Interview: Why Microservice Architecture and not SOA
Microservices architecture is an extension of SOA.
Main Differences between SOA and Microservices
- Reusability: One of the goals of SOA is to reuse components without worrying about coupling while in microservices weak coupling is preferred, even if it means having code duplication.
- Communication: In SOA, communication between services is usually done synchronously through an enterprise service bus (ESB), this introduces a critical point of failure and latency. In MS Asynchronous communication is also privileged between services (for example a publish subscribe model can be used to allow a service to stay up to date on changes to another one’s data), enabling high availability.
- Independent Development
- Independent deployment
- Independent scaling
- Data isolation: In a microservices architecture, each service has private access to its database (ideally), we can then perform an update of the database schema without affecting the other services.
- Data Integrity: Microservices have a distributed database architecture, which is a challenge for data integrity. Some business transactions, which require updating multiple business functions of the application, need to update multiple databases owned by different services. This requires setting up eventual consistency of data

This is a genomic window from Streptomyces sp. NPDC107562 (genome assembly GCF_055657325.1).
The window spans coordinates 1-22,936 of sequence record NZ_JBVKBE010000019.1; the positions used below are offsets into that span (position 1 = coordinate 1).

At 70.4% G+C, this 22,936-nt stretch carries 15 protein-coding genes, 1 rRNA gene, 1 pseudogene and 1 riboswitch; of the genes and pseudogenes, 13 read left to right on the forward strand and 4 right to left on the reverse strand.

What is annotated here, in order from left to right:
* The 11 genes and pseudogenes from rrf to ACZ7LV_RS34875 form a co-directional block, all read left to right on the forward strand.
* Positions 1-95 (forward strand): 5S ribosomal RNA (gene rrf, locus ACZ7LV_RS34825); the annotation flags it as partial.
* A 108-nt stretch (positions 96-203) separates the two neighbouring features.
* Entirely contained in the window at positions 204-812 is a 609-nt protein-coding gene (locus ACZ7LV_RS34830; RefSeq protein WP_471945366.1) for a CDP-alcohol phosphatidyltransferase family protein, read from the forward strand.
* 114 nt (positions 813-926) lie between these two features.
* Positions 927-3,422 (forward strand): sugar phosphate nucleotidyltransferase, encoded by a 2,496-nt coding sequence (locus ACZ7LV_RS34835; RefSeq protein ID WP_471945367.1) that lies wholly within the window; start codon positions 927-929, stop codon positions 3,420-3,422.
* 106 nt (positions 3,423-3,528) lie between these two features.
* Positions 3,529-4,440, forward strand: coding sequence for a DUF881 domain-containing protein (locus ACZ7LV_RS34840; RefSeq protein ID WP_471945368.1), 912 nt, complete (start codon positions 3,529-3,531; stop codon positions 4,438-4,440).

- Network latency: Using many small services can result in increased communications between services.synchronous communications should be favored when usage permits
Orchestration vs Choreography
In a microservices architecture, it is inevitable that some services need to communicate with each other, these communications can be achieved in two ways, orchestration or choreography.
The first intuitive idea to make the services communicate with each other is quite simply to make REST calls between the services. But it introduces dependencies between services. Use orchestrator service to call other services. There is still drawback which is the latency it introduces due to synchronous calls, and poor fault tolerance.
The solution is to use events with a publish-subscribe model. Communication is asynchronous and services are unaware of each other, therefore the system is efficient and easy to maintain on a large scale.
In the event of a service failure, the system continues to operate, but the consistency of the data can be lost( The high availability of the system is favored, in cases where the consistency of the data is critical).
It is completely possible to set up circuit breakers to automatically deactivate certain services.